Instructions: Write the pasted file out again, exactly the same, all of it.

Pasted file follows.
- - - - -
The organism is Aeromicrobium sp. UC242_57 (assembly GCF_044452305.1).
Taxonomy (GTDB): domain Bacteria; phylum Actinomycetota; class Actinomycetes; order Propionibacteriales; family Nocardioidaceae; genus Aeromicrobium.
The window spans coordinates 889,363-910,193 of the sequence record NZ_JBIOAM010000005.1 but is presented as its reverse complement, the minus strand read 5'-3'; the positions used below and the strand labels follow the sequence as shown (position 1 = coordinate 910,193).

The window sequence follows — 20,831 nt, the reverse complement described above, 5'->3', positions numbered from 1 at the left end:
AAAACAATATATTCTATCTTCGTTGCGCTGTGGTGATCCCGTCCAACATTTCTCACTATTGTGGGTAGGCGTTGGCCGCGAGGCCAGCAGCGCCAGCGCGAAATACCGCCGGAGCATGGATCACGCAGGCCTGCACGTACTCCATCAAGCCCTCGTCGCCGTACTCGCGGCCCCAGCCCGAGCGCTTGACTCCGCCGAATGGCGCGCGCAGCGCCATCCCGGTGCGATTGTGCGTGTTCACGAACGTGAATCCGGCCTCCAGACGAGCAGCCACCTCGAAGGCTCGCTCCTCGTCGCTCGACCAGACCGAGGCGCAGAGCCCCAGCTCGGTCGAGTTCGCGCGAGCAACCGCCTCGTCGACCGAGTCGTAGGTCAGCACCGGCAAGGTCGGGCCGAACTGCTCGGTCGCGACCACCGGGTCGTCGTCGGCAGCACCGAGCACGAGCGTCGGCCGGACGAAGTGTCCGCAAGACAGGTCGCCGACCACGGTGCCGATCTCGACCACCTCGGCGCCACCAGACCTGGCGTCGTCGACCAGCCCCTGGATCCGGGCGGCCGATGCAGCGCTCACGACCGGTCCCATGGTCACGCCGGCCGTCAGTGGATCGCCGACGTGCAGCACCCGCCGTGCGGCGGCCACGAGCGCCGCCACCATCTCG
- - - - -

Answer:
The organism is Aeromicrobium sp. UC242_57 (assembly GCF_044452305.1).
Taxonomy (GTDB): domain Bacteria; phylum Actinomycetota; class Actinomycetes; order Propionibacteriales; family Nocardioidaceae; genus Aeromicrobium.
The window spans coordinates 889,363-910,193 of the sequence record NZ_JBIOAM010000005.1 but is presented as its reverse complement, the minus strand read 5'-3'; the positions used below and the strand labels follow the sequence as shown (position 1 = coordinate 910,193).

The window sequence follows — 20,831 nt, the reverse complement described above, 5'->3', positions numbered from 1 at the left end:
AAAACAATATATTCTATCTTCGTTGCGCTGTGGTGATCCCGTCCAACATTTCTCACTATTGTGGGTAGGCGTTGGCCGCGAGGCCAGCAGCGCCAGCGCGAAATACCGCCGGAGCATGGATCACGCAGGCCTGCACGTACTCCATCAAGCCCTCGTCGCCGTACTCGCGGCCCCAGCCCGAGCGCTTGACTCCGCCGAATGGCGCGCGCAGCGCCATCCCGGTGCGATTGTGCGTGTTCACGAACGTGAATCCGGCCTCCAGACGAGCAGCCACCTCGAAGGCTCGCTCCTCGTCGCTCGACCAGACCGAGGCGCAGAGCCCCAGCTCGGTCGAGTTCGCGCGAGCAACCGCCTCGTCGACCGAGTCGTAGGTCAGCACCGGCAAGGTCGGGCCGAACTGCTCGGTCGCGACCACCGGGTCGTCGTCGGCAGCACCGAGCACGAGCGTCGGCCGGACGAAGTGTCCGCAAGACAGGTCGCCGACCACGGTGCCGATCTCGACCACCTCGGCGCCACCAGACCTGGCGTCGTCGACCAGCCCCTGGATCCGGGCGGCCGATGCAGCGCTCACGACCGGTCCCATGGTCACGCCGGCCGTCAGTGGATCGCCGACGTGCAGCACCCGCCGTGCGGCGGCCACGAGCGCCGCCACCATCTCG